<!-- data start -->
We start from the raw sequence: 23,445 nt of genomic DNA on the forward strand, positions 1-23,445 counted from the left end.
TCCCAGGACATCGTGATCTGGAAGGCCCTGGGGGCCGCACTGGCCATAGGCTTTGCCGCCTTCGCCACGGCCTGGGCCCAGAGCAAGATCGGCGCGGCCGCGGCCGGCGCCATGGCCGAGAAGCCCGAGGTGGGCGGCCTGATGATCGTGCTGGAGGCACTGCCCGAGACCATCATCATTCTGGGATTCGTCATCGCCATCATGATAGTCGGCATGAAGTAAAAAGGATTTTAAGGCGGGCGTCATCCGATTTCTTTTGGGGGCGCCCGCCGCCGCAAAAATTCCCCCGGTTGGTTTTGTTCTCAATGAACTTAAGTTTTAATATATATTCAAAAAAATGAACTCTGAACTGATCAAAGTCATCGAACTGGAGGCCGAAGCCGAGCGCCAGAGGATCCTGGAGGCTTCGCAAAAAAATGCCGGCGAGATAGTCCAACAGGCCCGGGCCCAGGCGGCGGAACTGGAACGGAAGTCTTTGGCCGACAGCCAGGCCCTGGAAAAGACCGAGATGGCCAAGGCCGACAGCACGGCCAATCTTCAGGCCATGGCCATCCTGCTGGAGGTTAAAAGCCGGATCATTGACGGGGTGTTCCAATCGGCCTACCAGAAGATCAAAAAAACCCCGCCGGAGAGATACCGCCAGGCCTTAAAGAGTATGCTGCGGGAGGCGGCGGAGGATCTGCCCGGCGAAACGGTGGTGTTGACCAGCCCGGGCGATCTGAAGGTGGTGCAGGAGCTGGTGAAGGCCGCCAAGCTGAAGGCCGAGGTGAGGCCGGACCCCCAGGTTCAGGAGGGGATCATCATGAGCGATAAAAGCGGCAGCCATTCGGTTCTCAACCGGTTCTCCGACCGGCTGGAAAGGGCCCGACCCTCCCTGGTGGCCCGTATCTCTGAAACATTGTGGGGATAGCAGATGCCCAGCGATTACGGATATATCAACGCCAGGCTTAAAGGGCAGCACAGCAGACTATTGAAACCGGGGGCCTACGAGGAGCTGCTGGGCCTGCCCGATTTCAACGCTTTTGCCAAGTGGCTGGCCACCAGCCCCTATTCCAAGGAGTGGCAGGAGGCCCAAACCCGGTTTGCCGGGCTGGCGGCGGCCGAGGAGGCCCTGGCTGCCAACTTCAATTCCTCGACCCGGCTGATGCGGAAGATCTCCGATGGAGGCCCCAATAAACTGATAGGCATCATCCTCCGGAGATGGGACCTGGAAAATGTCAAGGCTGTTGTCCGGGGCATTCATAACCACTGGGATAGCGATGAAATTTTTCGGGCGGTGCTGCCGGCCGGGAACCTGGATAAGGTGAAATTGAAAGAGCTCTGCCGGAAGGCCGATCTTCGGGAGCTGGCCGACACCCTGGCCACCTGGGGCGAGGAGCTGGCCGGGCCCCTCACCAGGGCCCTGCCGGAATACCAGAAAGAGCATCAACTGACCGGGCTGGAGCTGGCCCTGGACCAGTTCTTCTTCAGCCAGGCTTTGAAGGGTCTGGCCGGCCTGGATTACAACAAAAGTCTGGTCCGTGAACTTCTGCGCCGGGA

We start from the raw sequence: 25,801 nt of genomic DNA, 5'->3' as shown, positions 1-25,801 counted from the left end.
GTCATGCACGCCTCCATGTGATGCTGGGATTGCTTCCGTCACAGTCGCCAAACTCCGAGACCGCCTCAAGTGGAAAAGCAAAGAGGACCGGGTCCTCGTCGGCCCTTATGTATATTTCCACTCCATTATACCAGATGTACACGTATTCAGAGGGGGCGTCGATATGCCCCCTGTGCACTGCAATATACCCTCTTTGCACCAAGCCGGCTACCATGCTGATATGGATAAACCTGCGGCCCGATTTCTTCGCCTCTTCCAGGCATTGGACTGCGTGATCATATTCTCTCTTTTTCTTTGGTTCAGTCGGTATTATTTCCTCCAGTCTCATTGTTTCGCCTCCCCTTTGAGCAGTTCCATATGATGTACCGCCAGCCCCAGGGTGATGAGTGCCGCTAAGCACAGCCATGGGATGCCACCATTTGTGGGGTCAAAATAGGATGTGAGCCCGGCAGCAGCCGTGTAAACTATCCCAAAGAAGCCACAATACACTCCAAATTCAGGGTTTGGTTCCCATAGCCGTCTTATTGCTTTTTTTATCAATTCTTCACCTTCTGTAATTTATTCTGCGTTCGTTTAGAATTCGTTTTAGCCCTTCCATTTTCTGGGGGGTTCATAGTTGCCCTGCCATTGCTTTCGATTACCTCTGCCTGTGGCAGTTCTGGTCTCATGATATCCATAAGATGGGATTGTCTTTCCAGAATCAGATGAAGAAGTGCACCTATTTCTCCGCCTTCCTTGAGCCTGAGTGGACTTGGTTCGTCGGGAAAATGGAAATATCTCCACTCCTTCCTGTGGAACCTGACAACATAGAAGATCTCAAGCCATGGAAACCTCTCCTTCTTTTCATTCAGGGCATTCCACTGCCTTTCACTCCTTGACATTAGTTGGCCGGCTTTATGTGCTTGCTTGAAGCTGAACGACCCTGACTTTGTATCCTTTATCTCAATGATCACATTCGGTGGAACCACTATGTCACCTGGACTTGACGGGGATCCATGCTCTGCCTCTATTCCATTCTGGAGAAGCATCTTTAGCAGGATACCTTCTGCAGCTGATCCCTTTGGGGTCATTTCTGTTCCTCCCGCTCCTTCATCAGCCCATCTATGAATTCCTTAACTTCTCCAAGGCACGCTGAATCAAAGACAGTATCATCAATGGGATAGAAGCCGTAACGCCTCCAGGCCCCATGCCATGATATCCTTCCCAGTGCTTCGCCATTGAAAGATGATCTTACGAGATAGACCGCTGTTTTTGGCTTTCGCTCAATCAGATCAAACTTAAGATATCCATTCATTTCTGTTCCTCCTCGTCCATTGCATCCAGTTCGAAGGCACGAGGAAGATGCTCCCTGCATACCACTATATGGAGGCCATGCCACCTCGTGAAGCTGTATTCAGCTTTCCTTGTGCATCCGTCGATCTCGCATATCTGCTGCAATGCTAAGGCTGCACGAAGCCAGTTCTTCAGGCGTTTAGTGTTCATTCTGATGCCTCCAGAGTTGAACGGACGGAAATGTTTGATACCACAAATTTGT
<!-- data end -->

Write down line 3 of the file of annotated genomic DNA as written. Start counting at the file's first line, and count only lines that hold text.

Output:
We start from the raw sequence: 25,801 nt of genomic DNA, 5'->3' as shown, positions 1-25,801 counted from the left end.